Christina is 1 year cancer free. She feels great, has been losing weight and working with a trainer. Her hair came in the most beautiful warm brown and so curly. If I do say so myself, she is gorgeous. She has also learned that the crap you get in life isn't to be worried about. Have some fun and joy every single day. Don't save the good perfume - use it! She's a funny, smart, talented, beautiful woman. She wants to be a mother, soon. I have no doubt she will make a wonderful mother and in time, a fabulous grandmother.

14 blew out from under the bed:

Vi vi vi vooom!!!!!!!! said...

I'm so glad it worked out for her! Breast cancer is in my family, my grandmother and Aunt both had it. I get checked regularly. We have a similar 'race' here, called Race for life. I love doing it. It's very emotional. Have fun tomorrow celebrating your daughters survival!

RONJAZZ said...

There are things in life that are thrown at us, that we have to overcome. I was touched by this myself...my mother had a double mastectomy in 1968...I was 14 years old. My heart goes out, my dear. Anytime you'd like to talk. And enjoy the walk!

Fex said...

Thank you for sharing this. So touching. So enlightening. I'm not finding the right words today, but I'm sending a sincere, heartfelt thank you and best wishes.

ebuffy said...

I'm very happy you and Lady C shared your family's experience wtih the world because it helps so many and also shows we aren't alone. It has me thinking and really also understanding so much. I was one of those 'too young' people...and because of what you both shared here I feel empowered to play a bigger role in my health care and that of my daughters and not just let doctors or nurses play the lead.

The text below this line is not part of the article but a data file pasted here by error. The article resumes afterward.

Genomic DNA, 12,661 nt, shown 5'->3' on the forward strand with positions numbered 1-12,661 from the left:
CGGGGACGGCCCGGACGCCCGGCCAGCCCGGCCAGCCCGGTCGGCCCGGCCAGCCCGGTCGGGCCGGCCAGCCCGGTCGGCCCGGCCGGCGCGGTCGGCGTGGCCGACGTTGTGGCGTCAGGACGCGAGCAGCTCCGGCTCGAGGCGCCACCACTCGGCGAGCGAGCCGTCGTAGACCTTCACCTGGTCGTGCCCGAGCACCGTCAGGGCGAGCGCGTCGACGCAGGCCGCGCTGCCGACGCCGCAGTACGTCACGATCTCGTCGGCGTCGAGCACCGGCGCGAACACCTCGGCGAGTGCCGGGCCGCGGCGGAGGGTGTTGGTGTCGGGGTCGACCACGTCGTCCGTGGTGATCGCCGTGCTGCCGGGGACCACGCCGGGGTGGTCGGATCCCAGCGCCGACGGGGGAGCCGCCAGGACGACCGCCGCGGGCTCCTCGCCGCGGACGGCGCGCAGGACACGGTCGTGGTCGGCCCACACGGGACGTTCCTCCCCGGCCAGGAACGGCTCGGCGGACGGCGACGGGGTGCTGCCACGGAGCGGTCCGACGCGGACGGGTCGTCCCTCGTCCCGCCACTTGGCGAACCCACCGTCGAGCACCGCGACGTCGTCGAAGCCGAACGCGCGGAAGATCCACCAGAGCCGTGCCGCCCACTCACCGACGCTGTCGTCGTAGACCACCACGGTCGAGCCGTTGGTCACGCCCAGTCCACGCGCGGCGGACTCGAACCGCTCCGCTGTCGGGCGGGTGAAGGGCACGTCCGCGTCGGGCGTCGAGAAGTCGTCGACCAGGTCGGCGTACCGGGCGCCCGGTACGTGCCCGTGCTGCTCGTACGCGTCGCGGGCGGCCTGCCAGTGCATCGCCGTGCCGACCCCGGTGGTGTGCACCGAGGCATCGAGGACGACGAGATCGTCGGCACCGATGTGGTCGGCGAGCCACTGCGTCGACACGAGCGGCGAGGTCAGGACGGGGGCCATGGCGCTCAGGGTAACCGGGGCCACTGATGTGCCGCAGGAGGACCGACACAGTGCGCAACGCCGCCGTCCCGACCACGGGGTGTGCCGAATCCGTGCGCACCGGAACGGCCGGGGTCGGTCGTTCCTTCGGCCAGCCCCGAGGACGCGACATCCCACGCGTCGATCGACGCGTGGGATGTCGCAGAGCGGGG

When in doubt get it checked out is a good motto too.
You all rock!
Erica

DJ Kirkby said...

What a beautiful story of love and hope. I am happy to hear a nice ending. We have a similar race here called 'Race for Life', I didn't do it last year becuase I broke my toe but this post has reminded me that I need to sign up for this year!

ronjazz said...

Oh by the way...my blog is back.

Anonymous said...

Well done!

M

Jackie Adshead said...

I'm so pleased everything is alright now for your daughter. A huge worry for you and your family....

Indigo said...

Just read your emotional story. I had a friend die of the 'c' word, but not through breast cancer.. in what ever form this illness drags us down, we have to fight it and grow stronger. I am so glad your daughter is well again.Keep strong for all her life to come..

Loving Annie said...

Thank you for sharing that. I am glad that Christina is well again, and this is behind her. Cancer is terifying.

Lady in red said...

I am glad for you and all your family that Christina has pulled through.

I thought you might like to read this post I wrote about the open letter I wrote after my all clear a few years ago

http://battletofindmyself.blogspot.com/2007/03/real-mothers-do-anything-for-their.html

nitebyrd said...

Vi ~ I'm glad you keep up with your mammograms. They are so important.

Ron ~ Thanks, hun. I'm SO glad you're back.

fex ~ Your words are perfect.

Buffy ~ Thank you for stopping by. You must keep yourself and Miss A happy and healthy!

dj ~ Thank you. Supporting the cause is appreciated, I know. You also know how important it is to keep people aware.

anon ~ Thanks!

Jackie ~ I was a very rough year. We all will remain positive for the rest of our lives.

indigo ~ Welcome! Thank you for coming by. I appreciate your comments.

Annie ~ Thank you. Cancer is terrifying, especially when it's your child.

Lady ~ I will read your post as I know it will be inspiring. Thanks.

James said...

Good for you and your daughter, nitebyrd. I've lost too many people to breast cancer - there is never a loud enough voice to warn about it!!

girl_gone_thread_wild said...

Thank you for joining in and contributing a square each. I can't imagine a world where a mother has to hear her daughter has cancer, but I can envision a world where a mother and daughter together join in to help kick cancer in the a$$. Your blog is so emotionally raw & honest, your heart really is Xposed here. Thank you, clearly you fight like a girl and we need YOU on our team. ~Monica